Intuition and the Creation of a Better World

Goodwin, Brian

While preserving what we have learned from reductionism and analysis, scientific method now needs to be extended to include ways of direct participation and knowing that give us insight into the properties of the coherent, emergent wholes that make up much of the natural world. Often called intuition or non-inferential knowing, this gives us insight into the qualities of organisms, landscapes, ecosystems, families, communities and organisations, allowing us to recognise whether they are healthy or stressed, integrated or fragmented, coherent or disturbed.

As we engage in this process of gaining knowledge, we ourselves are changed in ways that allow us to see how to behave responsibly in our engagement with the creativity of the world. Humberto Maturana and Francisco Varela, in their remarkable book The Tree of Knowledge, put it this way: "We have only the world we can bring forth with others, and only love helps bring it forth ... This is the biological foundation of social phenomena: without love, there is no social process and, therefore, no humanness." This is the way of 'science with love', which is the essence of the holistic approach to understanding and action.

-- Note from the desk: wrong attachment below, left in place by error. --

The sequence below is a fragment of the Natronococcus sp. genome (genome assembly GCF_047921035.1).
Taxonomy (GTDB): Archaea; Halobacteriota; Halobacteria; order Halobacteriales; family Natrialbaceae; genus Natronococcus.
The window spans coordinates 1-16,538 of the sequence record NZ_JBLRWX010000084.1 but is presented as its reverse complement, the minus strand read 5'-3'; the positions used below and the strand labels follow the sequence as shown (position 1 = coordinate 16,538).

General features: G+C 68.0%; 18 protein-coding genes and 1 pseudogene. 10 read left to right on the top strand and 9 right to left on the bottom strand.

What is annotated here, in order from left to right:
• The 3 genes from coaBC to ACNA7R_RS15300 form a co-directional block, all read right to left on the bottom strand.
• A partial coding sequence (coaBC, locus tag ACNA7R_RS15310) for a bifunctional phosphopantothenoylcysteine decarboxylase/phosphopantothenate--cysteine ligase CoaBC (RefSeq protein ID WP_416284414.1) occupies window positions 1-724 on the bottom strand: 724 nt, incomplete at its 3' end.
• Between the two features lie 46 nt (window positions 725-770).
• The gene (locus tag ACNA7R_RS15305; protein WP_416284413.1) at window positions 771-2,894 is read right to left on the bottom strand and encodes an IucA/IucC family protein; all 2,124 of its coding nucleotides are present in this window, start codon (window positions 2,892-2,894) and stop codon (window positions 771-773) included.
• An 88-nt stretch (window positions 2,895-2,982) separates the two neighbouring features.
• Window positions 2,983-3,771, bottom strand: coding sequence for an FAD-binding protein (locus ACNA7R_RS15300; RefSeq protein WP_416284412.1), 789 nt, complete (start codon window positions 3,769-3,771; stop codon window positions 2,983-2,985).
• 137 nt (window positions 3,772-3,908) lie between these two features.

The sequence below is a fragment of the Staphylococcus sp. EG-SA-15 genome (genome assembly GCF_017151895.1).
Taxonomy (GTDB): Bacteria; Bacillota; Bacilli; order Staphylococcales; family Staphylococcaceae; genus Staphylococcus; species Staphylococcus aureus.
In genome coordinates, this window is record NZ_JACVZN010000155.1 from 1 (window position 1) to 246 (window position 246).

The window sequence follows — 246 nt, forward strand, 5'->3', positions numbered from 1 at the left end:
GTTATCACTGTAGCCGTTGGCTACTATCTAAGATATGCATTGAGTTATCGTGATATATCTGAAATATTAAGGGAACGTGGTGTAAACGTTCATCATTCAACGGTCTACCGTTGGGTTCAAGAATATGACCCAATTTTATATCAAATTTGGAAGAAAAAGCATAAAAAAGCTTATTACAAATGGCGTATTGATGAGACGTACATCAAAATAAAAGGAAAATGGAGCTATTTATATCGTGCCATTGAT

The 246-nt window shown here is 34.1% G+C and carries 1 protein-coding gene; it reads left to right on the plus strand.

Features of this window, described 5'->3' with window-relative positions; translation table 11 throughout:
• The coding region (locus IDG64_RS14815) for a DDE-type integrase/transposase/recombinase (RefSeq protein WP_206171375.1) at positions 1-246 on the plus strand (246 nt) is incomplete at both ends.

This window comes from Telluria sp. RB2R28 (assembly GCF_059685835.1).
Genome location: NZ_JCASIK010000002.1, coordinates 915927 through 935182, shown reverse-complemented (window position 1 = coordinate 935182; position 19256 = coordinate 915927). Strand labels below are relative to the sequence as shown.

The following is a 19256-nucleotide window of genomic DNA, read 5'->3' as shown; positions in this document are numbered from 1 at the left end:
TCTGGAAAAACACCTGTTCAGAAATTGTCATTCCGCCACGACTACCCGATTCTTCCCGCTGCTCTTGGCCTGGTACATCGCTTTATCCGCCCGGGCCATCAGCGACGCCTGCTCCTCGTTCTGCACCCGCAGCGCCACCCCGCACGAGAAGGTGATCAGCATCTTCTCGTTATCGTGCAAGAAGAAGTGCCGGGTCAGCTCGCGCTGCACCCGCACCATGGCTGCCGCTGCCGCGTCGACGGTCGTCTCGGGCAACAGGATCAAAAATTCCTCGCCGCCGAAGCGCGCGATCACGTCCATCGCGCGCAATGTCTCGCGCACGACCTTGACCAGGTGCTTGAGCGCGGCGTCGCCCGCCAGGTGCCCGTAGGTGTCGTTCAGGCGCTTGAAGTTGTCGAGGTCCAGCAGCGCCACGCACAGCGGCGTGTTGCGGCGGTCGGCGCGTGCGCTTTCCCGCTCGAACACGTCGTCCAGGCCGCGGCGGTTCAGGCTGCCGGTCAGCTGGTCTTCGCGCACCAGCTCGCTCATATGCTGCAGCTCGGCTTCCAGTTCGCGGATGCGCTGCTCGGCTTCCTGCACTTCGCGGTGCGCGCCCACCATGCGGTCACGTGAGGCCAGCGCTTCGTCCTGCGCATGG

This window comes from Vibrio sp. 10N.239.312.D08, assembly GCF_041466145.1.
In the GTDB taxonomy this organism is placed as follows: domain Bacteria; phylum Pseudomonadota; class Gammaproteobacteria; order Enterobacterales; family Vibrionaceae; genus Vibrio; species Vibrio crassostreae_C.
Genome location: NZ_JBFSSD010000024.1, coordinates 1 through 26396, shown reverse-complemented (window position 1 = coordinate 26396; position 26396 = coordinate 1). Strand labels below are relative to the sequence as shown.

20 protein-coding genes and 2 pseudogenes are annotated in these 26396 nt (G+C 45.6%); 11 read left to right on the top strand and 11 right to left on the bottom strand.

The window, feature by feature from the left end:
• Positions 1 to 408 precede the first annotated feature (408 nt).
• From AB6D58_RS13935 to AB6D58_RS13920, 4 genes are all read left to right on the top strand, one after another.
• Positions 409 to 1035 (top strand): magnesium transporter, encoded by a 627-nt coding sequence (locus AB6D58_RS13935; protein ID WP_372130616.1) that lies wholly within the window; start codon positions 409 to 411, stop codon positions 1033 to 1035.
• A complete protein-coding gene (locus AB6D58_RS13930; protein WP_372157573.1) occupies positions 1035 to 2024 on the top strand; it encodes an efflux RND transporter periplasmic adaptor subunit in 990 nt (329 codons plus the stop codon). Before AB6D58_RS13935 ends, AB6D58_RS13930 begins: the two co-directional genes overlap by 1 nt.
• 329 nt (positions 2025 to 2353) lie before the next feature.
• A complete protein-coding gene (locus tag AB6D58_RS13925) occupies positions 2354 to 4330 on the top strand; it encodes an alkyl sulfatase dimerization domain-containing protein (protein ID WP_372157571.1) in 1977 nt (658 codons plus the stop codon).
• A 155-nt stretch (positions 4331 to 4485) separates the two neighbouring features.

Brian Goodwin, 'Patterns of Wholeness' in Resurgence, No. 216, January/February 2003, p. 14

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